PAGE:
My favorite song of the album is "Fatoumata" [About a young mother who gets laid off her factory job and then arrested for stealing food]. What inspired you to write the lyrics? Did you know a Fatoumata?
I don't know a Fatoumata personally but I know of hundreds, thousands, millions. There is one justice for the powerful and another for the poor. How many times have we been told that a particular politician is responsible for his actions but is not found guilty? Chlordecone [a banana pesticide] which was banned in France in 1990 continued to be spread on plantations in Martinique and Guadeloupe for another three years. Today, these territories are some of the most affected by prostate cancer in the world but there is no trial, no judgment and no conviction. If a scandal of like that can’t mobilize justice, how can we expect it for poor people who routinely suffer from similar instances of environmental racism? I wanted to bring attention to it by magnifying its size to match intention behind this kind of social planning and geographic inequalities that I have trouble understanding.
Your albums usually contain at least one song with a colonial reference, such as "Lévanjil dan Bouch” [The Gospel Truth] Do you think it's important for an artist to remind people, especially young people, of a significant historical event?
The settlers arrived with words from the gospel and they left with the riches. Unfortunately, the story doesn't end there. Even today Africa is being plundered: the CFA franc is still relevant and neo-colonization, even if it takes other forms, is an evil that continues to eat away at Africa. "Lévanjil dan Bouch" is a cry of indignation and lack of understanding and not just a reminder of history, it is the current events. If some young people who hear the song are moved by it then so much the better.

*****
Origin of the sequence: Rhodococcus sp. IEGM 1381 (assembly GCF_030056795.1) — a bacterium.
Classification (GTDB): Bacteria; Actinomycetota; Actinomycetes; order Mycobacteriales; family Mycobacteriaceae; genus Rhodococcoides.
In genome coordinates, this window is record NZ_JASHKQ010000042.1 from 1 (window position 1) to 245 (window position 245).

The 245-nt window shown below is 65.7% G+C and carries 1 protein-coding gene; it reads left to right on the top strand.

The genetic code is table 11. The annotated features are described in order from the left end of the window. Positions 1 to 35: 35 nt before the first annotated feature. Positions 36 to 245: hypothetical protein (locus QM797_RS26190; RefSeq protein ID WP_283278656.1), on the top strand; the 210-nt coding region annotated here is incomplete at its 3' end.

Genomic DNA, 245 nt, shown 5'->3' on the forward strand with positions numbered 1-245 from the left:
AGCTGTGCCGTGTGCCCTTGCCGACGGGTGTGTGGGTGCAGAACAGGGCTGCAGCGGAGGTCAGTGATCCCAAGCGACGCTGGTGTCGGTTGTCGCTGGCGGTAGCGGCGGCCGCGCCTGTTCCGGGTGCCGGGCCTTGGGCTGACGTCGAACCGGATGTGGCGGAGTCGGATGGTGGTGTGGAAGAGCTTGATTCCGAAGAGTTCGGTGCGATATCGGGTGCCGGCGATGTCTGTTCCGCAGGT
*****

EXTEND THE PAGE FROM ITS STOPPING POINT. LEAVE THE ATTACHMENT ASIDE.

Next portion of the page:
The song "Grenn Douri" [Grain of Rice] references Fort Cépérou which was built during colonial times to protect the city of Cayenne. Do the lyrics purposefully make reference to an incident that happened there?
In 2017 a huge demonstration against the high cost of living and financial insecurity brought together about 40,000 people in the streets of Cayenne. Such a mobilization had never been seen in French Guiana. All components of the Guyanese population were present in a particularly peaceful atmosphere. People came from everywhere, from small towns to large agglomerations like Kourou or Saint-Laurent du Maroni, 250 km from Cayenne. This gathering has remained very present in the collective memory and I think it will remain for a very long time. The prefecture of Cayenne, just next to Fort Cépérou, was chosen as a rallying point—quite a symbol. After this mobilization, promises were made by the government for development to be better accompanied, not all of which have been kept by the way.
What inspired the album's last cut, "Yosakoi Creole”?
I met Emanuel Brodoff for the first time in French Guiana at the Festival Transamazoniennes. Two years later he had relocated to Japan from where he reconnected with me and presented me at The Harvests of Tosa Festival which takes place in Kochi on the island of Shikoku. He wants me to come for a performance accompanied by a large troupe of dancers and asks me to write an adaptation of the famous Japanese song "Yosakoi Naruko Odori,” written by Takemasa Eisaku. "Yosakoi" is also a dance and a festival bears its name. His proposal aroused my interest so I accepted and started working on a Creole adaptation of the song. So, in March 2016, under a clear sky on the island of Shikoku, I found myself alone on stage singing with my guitar [and on a soundtrack created in my studio with additional instruments] the traditional song known to all Japanese, all while a colorful dance troupe performs a majestic choreography.